Next time you find yourself in a precarious situation while out four-wheeling, you will be glad you had the foresight to invest in a winch for your off road vehicle. Anyone that has spent time out on a trail is familiar with the hazards that can occur, especially when you are pushing your adventure to the extreme. Knowing how to correctly use your winch will save you from a scenario gone wrong.
Do's And Don't Of Using A Winch
Correctly Spooling The Cable
The first thing to know about your winch is that the cable is not ready to use "out of the box" when you purchase it. It needs to be completely unwound and re-spooled under a load before putting it into action on the trail. Failing to do this means the outer layers of cable will get pulled down into the lower layers. This can damage the cable and your winch. It can render your winch useless because the cable will not come off the drum. To make sure the cable is wound tightly and stacked correctly, from time to time it is advisable to re-spool it under a load.
Pulling With A Winch
There are two basic ways to use a winch - for static and kinetic pulls. The best way to use a winch is for static pulls, where the vehicle remains stationary, allowing the winch to slowly and carefully move it past the stuck point. The alternative kinetic pull involves unspooling the cable, and giving it a yank with the vehicle in reverse. This puts unreasonable stress on your winch's brake and drive train.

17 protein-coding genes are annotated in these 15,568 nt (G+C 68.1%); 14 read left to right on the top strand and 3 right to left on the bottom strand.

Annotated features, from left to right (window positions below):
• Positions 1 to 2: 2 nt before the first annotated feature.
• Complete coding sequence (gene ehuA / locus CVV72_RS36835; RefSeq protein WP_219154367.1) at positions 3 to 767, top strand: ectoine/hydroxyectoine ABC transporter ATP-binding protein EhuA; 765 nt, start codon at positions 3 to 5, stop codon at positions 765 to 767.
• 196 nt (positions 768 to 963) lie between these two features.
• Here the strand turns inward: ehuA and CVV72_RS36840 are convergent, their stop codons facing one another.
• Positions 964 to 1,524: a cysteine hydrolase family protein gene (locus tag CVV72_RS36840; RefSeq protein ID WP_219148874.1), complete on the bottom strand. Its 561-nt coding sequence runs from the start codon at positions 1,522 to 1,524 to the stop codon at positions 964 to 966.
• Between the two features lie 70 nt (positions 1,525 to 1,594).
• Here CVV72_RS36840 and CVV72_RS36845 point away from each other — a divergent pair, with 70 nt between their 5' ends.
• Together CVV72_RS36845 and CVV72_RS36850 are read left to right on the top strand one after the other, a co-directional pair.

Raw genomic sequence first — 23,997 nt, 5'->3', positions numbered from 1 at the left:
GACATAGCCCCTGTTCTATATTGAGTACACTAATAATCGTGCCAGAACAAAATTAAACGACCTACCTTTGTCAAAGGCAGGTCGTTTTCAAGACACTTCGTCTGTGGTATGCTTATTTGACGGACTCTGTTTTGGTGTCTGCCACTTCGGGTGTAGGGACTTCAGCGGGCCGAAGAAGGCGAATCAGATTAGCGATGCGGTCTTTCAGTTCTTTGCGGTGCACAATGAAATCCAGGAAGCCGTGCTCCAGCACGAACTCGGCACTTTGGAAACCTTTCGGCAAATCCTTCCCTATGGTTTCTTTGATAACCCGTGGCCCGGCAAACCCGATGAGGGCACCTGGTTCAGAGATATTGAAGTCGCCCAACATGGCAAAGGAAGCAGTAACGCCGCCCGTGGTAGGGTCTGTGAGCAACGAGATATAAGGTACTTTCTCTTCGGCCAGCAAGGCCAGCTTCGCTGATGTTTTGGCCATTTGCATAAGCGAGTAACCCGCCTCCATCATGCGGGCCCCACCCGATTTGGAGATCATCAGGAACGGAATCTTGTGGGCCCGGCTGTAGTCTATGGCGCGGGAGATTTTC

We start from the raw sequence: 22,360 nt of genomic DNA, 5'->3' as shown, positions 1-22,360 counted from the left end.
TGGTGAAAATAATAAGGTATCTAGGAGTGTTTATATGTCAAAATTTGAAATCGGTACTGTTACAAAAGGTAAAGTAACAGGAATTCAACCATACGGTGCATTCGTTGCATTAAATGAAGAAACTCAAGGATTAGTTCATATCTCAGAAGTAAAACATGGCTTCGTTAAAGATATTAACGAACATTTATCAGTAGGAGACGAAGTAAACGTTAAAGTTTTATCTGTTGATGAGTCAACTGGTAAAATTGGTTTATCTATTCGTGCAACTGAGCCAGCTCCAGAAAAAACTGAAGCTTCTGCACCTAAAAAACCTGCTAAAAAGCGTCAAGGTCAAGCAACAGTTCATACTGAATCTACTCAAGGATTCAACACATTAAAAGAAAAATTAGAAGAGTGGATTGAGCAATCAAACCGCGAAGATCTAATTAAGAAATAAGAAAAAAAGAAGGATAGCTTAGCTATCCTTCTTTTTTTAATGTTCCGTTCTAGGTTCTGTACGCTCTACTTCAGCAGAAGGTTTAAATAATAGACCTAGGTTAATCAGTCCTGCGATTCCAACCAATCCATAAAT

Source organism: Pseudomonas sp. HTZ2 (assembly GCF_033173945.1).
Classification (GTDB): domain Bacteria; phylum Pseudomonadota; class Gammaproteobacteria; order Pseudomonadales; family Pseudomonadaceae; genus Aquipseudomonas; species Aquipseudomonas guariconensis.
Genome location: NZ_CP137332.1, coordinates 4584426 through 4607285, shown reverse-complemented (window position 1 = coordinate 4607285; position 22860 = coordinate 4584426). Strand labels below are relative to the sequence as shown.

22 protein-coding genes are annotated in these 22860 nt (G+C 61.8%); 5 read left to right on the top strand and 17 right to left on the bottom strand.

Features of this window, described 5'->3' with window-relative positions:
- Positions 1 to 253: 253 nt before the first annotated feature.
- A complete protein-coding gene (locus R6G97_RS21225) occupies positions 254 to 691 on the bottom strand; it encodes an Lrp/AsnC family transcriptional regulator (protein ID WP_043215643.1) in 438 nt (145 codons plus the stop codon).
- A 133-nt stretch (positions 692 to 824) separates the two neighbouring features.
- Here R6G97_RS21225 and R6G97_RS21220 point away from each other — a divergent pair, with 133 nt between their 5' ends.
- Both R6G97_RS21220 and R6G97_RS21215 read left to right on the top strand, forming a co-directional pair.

Winching From A Tree
One of the reasons to go off-roading is to spend time in nature, so it matters to respect the environment. For example, wrapping a winch cable around a tree can cause enough damage to kill it. Better to use a tow strap or "tree saver" to protect the tree. Select a large tree and drop the strap to the base of the trunk. Use a D-ring shackle through the two ends of the tree saver and to hook this up your winch cable. By the way, be sure to front load, rather than side load the D-ring shackle - this provides the greatest strength. Make sure your tree saver is positioned where it cannot slip.
Winching From A Rock
When you have no choice but to winch your stuck vehicle to a rock, use the same guidelines as with a tree. Use a tow strap or tree saver to prevent damage to your cable - sharp edges on rock can cut into the cable. Be extremely careful about placing the strap where it will not slip. Choose a very large rock or boulder that can withstand the force of moving your vehicle without sliding.
Weighting Your Cable
It is a really good idea to place something on your winch cable that will weigh it down while in use. For example, a heavy blanket or tool bag, if you do not have a specially designed cable weight. If the cable breaks, the weight will be more likely to pull it down, rather than snapping back against you or your vehicle.
Most important of all is taking your time to set everything up to ensure safety. Take a few breaths, and do a complete assessment of the situation. Put your gloves on before you start handling the winch cable. Putting in some extra care rather than rushing is a good way to avoid a disaster.
Professional Winch Installation
Being prepared for every type of weather and terrain in your 4-wheel-drive vehicle starts with having your winch professionally installed. At Carolina Custom Wheels, we can help you choose the model that is right for the horsepower of your vehicle and how you intend to use your winch. Contact us today to learn more about the winch that's best for your needs.